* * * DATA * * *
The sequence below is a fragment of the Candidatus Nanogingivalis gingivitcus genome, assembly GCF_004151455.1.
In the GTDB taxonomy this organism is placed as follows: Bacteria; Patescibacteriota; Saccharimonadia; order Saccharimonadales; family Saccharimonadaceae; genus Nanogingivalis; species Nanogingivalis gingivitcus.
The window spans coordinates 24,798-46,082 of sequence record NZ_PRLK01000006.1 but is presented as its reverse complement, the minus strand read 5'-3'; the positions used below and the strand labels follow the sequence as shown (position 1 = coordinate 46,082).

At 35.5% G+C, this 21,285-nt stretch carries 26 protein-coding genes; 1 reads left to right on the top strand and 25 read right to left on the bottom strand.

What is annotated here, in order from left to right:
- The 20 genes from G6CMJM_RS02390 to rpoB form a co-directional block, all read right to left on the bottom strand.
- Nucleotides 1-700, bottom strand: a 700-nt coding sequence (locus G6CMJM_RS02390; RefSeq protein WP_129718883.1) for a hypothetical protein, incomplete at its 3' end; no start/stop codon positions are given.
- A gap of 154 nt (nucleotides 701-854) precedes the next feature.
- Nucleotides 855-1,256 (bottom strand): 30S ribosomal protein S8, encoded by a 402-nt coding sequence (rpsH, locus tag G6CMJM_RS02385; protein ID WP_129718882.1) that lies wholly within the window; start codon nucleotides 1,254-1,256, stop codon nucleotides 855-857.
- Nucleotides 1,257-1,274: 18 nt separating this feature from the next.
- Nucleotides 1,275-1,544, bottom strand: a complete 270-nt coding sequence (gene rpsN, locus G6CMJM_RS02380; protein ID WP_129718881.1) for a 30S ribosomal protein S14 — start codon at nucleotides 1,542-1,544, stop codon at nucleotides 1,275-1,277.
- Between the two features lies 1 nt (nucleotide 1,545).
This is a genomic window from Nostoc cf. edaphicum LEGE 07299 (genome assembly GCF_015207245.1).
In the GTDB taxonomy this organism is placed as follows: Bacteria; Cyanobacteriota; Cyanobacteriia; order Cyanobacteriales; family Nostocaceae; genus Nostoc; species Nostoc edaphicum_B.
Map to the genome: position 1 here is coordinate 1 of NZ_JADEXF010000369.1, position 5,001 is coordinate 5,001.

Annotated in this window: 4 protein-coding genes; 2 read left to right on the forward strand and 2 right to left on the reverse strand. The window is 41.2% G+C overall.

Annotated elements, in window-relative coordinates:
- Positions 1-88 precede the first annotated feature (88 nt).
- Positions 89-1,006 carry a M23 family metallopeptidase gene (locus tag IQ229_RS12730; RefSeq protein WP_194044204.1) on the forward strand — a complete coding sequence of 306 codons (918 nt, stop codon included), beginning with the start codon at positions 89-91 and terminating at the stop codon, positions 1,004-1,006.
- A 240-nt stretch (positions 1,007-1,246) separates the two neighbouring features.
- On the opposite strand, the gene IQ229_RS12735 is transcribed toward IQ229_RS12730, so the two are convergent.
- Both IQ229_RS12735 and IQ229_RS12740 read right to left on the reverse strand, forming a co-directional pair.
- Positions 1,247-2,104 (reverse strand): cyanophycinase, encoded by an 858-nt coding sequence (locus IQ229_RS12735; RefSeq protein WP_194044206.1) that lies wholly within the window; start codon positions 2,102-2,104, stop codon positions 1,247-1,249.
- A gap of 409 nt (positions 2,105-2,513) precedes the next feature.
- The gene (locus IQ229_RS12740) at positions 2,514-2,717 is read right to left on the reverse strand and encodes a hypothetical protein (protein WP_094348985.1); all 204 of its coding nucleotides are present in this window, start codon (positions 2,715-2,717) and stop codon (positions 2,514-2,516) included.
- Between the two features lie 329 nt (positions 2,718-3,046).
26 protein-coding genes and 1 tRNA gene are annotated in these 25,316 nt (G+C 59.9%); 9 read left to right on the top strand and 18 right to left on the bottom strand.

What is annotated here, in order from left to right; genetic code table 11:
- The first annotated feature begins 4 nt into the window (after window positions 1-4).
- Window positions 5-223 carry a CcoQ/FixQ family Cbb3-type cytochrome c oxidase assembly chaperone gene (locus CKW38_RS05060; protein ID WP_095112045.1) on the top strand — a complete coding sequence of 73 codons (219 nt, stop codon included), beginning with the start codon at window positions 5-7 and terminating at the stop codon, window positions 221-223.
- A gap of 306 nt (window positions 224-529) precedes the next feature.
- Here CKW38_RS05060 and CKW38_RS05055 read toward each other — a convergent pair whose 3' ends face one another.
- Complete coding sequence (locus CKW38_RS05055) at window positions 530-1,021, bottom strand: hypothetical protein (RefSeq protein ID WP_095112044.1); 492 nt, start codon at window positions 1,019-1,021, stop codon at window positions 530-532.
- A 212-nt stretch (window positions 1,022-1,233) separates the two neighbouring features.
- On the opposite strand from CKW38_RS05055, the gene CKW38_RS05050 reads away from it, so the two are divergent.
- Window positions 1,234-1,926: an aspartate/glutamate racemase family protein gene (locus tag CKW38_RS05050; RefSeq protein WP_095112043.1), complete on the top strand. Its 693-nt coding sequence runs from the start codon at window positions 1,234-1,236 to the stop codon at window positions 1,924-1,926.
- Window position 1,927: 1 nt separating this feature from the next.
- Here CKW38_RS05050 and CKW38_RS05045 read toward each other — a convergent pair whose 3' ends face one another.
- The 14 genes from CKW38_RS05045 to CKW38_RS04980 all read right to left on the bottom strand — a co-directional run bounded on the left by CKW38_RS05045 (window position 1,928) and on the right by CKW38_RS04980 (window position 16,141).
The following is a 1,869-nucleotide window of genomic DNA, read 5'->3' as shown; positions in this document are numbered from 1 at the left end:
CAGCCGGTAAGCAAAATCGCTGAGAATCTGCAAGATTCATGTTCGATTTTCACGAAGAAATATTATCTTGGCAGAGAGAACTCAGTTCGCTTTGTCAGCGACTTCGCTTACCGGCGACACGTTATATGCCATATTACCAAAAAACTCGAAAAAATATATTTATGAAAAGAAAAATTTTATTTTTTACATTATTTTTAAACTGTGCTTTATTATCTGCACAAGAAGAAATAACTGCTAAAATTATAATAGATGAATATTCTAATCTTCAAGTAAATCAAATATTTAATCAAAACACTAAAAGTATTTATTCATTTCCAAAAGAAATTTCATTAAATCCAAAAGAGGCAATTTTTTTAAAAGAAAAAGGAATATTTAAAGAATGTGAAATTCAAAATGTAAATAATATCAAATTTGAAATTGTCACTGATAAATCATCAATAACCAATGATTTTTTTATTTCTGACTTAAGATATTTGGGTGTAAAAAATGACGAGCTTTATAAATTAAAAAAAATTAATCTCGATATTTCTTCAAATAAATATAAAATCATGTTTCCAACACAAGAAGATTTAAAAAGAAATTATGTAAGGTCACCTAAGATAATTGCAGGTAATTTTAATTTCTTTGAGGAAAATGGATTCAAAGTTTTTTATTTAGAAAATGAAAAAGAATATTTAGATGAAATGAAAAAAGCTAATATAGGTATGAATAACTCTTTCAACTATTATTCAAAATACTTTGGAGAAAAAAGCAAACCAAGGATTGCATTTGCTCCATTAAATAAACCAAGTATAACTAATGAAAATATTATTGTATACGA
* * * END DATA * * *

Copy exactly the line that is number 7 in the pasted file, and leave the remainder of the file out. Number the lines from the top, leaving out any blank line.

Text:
- Nucleotides 1-700, bottom strand: a 700-nt coding sequence (locus G6CMJM_RS02390; RefSeq protein WP_129718883.1) for a hypothetical protein, incomplete at its 3' end; no start/stop codon positions are given.